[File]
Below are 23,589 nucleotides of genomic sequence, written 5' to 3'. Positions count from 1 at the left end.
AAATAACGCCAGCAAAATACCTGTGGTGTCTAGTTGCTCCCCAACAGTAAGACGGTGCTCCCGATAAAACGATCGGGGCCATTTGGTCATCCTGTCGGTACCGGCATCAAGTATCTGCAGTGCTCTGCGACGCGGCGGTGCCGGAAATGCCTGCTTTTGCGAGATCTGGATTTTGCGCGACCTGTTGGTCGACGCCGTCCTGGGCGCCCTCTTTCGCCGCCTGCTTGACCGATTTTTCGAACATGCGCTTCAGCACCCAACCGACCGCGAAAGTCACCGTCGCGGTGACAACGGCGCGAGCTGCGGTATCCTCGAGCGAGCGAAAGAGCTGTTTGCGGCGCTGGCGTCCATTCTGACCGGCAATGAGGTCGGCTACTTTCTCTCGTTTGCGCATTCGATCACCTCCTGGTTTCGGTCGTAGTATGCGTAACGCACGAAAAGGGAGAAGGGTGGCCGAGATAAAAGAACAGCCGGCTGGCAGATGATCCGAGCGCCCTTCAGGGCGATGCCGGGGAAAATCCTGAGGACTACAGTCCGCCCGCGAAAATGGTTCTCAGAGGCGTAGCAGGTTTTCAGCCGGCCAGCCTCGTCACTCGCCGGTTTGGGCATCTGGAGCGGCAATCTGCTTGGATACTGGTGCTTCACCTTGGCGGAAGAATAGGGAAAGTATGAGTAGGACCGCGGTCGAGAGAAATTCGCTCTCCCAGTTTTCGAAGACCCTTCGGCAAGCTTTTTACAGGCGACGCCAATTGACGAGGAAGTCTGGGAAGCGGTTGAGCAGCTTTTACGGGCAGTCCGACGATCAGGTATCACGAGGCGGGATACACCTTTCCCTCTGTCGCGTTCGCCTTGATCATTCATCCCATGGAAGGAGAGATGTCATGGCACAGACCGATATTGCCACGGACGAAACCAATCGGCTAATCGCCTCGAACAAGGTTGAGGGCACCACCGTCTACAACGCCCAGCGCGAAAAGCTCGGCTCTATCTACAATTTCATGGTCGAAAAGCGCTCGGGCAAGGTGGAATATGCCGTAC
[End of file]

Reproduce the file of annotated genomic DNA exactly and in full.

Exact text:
Below are 23,589 nucleotides of genomic sequence, written 5' to 3'. Positions count from 1 at the left end.
AAATAACGCCAGCAAAATACCTGTGGTGTCTAGTTGCTCCCCAACAGTAAGACGGTGCTCCCGATAAAACGATCGGGGCCATTTGGTCATCCTGTCGGTACCGGCATCAAGTATCTGCAGTGCTCTGCGACGCGGCGGTGCCGGAAATGCCTGCTTTTGCGAGATCTGGATTTTGCGCGACCTGTTGGTCGACGCCGTCCTGGGCGCCCTCTTTCGCCGCCTGCTTGACCGATTTTTCGAACATGCGCTTCAGCACCCAACCGACCGCGAAAGTCACCGTCGCGGTGACAACGGCGCGAGCTGCGGTATCCTCGAGCGAGCGAAAGAGCTGTTTGCGGCGCTGGCGTCCATTCTGACCGGCAATGAGGTCGGCTACTTTCTCTCGTTTGCGCATTCGATCACCTCCTGGTTTCGGTCGTAGTATGCGTAACGCACGAAAAGGGAGAAGGGTGGCCGAGATAAAAGAACAGCCGGCTGGCAGATGATCCGAGCGCCCTTCAGGGCGATGCCGGGGAAAATCCTGAGGACTACAGTCCGCCCGCGAAAATGGTTCTCAGAGGCGTAGCAGGTTTTCAGCCGGCCAGCCTCGTCACTCGCCGGTTTGGGCATCTGGAGCGGCAATCTGCTTGGATACTGGTGCTTCACCTTGGCGGAAGAATAGGGAAAGTATGAGTAGGACCGCGGTCGAGAGAAATTCGCTCTCCCAGTTTTCGAAGACCCTTCGGCAAGCTTTTTACAGGCGACGCCAATTGACGAGGAAGTCTGGGAAGCGGTTGAGCAGCTTTTACGGGCAGTCCGACGATCAGGTATCACGAGGCGGGATACACCTTTCCCTCTGTCGCGTTCGCCTTGATCATTCATCCCATGGAAGGAGAGATGTCATGGCACAGACCGATATTGCCACGGACGAAACCAATCGGCTAATCGCCTCGAACAAGGTTGAGGGCACCACCGTCTACAACGCCCAGCGCGAAAAGCTCGGCTCTATCTACAATTTCATGGTCGAAAAGCGCTCGGGCAAGGTGGAATATGCCGTAC